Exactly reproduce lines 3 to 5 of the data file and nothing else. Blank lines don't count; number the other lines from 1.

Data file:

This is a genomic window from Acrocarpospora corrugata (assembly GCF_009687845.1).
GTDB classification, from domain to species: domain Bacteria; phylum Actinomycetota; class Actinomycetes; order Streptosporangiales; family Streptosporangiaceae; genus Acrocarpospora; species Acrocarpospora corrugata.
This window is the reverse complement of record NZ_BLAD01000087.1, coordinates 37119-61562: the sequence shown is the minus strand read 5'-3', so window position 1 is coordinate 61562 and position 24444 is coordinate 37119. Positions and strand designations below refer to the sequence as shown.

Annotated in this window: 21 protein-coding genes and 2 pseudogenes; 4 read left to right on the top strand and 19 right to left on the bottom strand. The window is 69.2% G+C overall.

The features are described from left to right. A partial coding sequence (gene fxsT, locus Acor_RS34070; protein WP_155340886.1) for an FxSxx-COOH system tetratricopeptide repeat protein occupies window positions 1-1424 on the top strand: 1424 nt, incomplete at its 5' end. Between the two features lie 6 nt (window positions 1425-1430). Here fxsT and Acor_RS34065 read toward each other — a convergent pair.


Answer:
This window is the reverse complement of record NZ_BLAD01000087.1, coordinates 37119-61562: the sequence shown is the minus strand read 5'-3', so window position 1 is coordinate 61562 and position 24444 is coordinate 37119. Positions and strand designations below refer to the sequence as shown.

Annotated in this window: 21 protein-coding genes and 2 pseudogenes; 4 read left to right on the top strand and 19 right to left on the bottom strand. The window is 69.2% G+C overall.

The features are described from left to right. A partial coding sequence (gene fxsT, locus Acor_RS34070; protein WP_155340886.1) for an FxSxx-COOH system tetratricopeptide repeat protein occupies window positions 1-1424 on the top strand: 1424 nt, incomplete at its 5' end. Between the two features lie 6 nt (window positions 1425-1430). Here fxsT and Acor_RS34065 read toward each other — a convergent pair.